5 Ways To Support The Black Lives Matter Movement If You Can't Protest

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How To Support The Black Lives Matter Movement If You Can't Protest
Entertainment And News

Black Lives Matter supporters across the globe have banned together to protest against police brutality and to celebrate the lives of George Floyd, Breonna Taylor, Ahmaud Arbery, and the countless other Black people who have lost their lives at the hands of law enforcement and racism.

But even if you aren't able to protest, there are ways you can help support the Black Lives Matter movement from home, too.

Social media is on fire with tweets from those who support the movement and those who are ignorant to why it is necessary, in fact, imperative.

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8 minutes and 46 seconds. 562 seconds in total. A lifetime when you have a police officer with his knee on your neck as you beg and plead for him to let you loose. “Please, I can’t breathe!” This is how George Floyd spent his last living moments as a police officer mercilessly pinned him down, ignoring every cry.

You know that run you take every morning? The one right before you start your day and head out for work. Not once do you think it will be your last because 2.23 miles into that run, you will be murdered in the streets of your own neighborhood? Ahmaud Arbery did not think that 2.23 miles into his run, he would be murdered in the streets of his own neighborhood.

A “no-knock warrant” is not supposed to end in an innocent woman being murdered in her own home. Besides, what are you still looking for when the suspect is already in custody? Breonna Taylor lost her life in the four walls of her own home at the hands of the ones who took an oath to protect and serve.

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For years on end, Black people have been discriminated against, victims of racism, victims of violent crime, victims of police brutality, and much more. The Black community is tired.

The Black community is tired of watching innocent Black youth lose their lives because they were playing with a toy gun, as many children do at the age of 12 (Tamir Rice). The Black community is tired of watching their women shed blood because she was doing nothing more than trying to be a peacemaker (Yvette Smith). The Black community is tired of being stopped for something as simple as a missing tail light and ending up with their face plastered on social media under a RIP hashtag (Samuel DuBose).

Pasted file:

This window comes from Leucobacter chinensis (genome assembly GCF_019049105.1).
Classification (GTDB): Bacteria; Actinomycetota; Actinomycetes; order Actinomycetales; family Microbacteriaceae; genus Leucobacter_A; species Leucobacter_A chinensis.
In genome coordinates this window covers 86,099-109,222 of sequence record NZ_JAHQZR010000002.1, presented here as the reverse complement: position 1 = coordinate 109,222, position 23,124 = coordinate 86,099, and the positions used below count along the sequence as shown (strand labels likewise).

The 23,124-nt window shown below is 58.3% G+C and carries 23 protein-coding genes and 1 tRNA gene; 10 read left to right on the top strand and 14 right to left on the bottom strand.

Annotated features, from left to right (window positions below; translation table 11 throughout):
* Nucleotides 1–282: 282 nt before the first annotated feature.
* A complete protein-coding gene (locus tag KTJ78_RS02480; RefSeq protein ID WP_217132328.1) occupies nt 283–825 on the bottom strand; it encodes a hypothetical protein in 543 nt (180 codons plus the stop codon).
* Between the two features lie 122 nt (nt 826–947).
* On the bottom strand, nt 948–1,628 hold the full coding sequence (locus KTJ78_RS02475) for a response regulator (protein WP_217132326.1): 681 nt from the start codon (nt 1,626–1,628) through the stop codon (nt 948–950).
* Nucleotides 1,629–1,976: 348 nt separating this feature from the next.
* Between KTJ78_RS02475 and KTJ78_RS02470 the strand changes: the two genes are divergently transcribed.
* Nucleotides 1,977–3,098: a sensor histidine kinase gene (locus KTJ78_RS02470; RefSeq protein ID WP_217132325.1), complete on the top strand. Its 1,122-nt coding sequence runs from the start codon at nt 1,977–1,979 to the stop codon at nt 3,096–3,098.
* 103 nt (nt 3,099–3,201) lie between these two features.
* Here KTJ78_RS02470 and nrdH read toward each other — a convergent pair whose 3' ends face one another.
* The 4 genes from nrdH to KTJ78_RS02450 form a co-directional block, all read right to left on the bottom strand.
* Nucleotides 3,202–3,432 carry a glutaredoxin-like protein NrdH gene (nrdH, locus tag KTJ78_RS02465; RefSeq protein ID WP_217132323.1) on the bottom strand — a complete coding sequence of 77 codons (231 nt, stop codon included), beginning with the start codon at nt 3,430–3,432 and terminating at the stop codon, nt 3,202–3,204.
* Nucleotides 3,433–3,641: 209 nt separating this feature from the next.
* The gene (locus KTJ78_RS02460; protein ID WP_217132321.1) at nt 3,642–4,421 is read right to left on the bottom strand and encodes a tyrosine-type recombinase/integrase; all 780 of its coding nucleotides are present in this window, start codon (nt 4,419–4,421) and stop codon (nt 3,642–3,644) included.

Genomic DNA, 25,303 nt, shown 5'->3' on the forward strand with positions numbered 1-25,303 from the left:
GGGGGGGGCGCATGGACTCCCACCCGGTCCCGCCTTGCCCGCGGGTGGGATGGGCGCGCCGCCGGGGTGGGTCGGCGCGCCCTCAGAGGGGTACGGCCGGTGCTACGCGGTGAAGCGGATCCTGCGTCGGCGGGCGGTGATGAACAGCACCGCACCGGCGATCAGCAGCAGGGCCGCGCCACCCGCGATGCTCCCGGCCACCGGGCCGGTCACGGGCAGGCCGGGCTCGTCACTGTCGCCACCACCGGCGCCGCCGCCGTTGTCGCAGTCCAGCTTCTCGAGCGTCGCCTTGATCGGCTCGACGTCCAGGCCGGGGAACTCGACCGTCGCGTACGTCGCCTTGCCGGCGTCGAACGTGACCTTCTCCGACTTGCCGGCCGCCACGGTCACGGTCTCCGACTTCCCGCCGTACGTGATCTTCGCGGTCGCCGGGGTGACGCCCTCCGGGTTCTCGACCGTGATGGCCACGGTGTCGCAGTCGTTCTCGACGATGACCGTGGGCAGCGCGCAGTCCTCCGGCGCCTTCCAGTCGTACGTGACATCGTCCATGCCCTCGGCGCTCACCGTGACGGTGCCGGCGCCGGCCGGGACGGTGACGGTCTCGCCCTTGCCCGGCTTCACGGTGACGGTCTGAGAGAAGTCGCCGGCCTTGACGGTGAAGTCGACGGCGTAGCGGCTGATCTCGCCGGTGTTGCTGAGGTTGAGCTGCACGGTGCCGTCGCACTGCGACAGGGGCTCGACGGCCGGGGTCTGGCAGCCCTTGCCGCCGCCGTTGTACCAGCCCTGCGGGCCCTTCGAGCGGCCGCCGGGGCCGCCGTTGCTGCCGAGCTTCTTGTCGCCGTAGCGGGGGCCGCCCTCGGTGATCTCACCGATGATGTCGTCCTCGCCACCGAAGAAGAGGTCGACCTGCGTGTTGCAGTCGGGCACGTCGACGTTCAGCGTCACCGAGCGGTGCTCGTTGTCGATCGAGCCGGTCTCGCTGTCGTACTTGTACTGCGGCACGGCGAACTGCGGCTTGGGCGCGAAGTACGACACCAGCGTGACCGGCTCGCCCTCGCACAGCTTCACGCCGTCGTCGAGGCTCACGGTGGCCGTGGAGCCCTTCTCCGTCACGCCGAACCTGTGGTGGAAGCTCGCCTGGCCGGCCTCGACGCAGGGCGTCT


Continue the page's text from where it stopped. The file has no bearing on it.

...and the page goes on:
Rightfully so, the Black community is fighting for our right to actually be free in the “land of the free and the home of the brave.”

With Coronavirus still spreading rapidly, many are not in a position where they can protest or are comfortable being in large crowds. The greatest thing about these protests is that you can do it right from the comfort of your own home, too. Whether you are staying inside by force or choice, there are several ways for you to extend your support to the Black community.

1. Say their names.

Share the stories of the victims. Keep their names relevant and alive so it can be known that we do this for every person that has shed blood and lost their lives as a result of pure hatred and racism.

Use your platform in every way that you possibly can. Whether you have 50 followers or 50,000 followers, you have the power to educate and make a change right at your fingertips.

Although police brutality was going on before this, the Black Lives Matter movement was started after the murder of 17-year-old Trayvon Martin. He was fatally shot by George Zimmerman, who later was acquitted, as he was walking back to his father's fiancee's home after a trip to the convenience store. Martin had nothing more than a cigarette lighter, earphones, an Arizona watermelon fruit juice cocktail, slightly over $40 in cash, and a bag of Skittles with him. He had no weapon of any kind and was not a threat to anyone.

Kimani Gray was 16 when he was killed by NYPD officers. The cops handcuffed Gray has he laid wounded on the ground crying for help. The officers were not charged for his murder.

7-year-old Aiyana Stanley-Jones was shot in the head while she was asleep. After a five year leave, the officer who murdered her was able to return to work.

Eric Garner was accused of selling single cigarettes out of the pack. Garner told officers that he was not selling cigarettes and he was tired of being harassed and they proceeded to attempt to arrest him. Like George Floyd, a few of the 27-year-old's last words were "I can't breathe" as officers were on top of him. The NYPD officer who had Garner in a chokehold did not face federal charges.

A few other victims and faces of the Black Lives Matter movement include Oscar Grant, Philando Castile, Sandra Bland, Walter Scott, Terrance Crutcher, Michael Brown Jr., Atatiana Jefferson, Tony McDade, Alton Sterling, Freddie Gray, Travares McGill, Eric Harris, Kenneth Chamberlin, Lawrence McCoy, Tanisha Anderson, Tyree Woodson, Darrien Hunt, Leonardo Marquette Little, Marcus Ryan Golden, Lavon King, Naeschylus Vinzant, Anesson Joseph, Herbert Gilbert, Trey Ta'Quan Pringle Sr., Ronell Foster, Danny Ray Thomas, Chinedu Valentine Okobi, Jerome Keith Allen, Tawon Boyd, Dalvin Hollins, Charlin Charles, Kevin Hicks, Xavier Tyrell Johnson, Yolanda Thomas, Quintine Barksdale, Dejuan Guillory, Stephen Gale, Warren Ragudo, Mario Clark, Tyre King, Marcus McVae, Marzues Scott, Ollie Lee Brooks, Bishar Hassan, Keita O'Neil, Joshua Wayne Harvey, Sherida Davis, Bennie Branch ... and too many others.

2. Donate to a worthy cause.

There are several ways to donate to funds that will go towards different causes. Some go to the families of the victims, some go towards bailing protestors out of jail when they have been unlawfully arrested and others go towards restoring Black businesses that are being destroyed by people who are anti-Black Lives Matter disguised as protestors.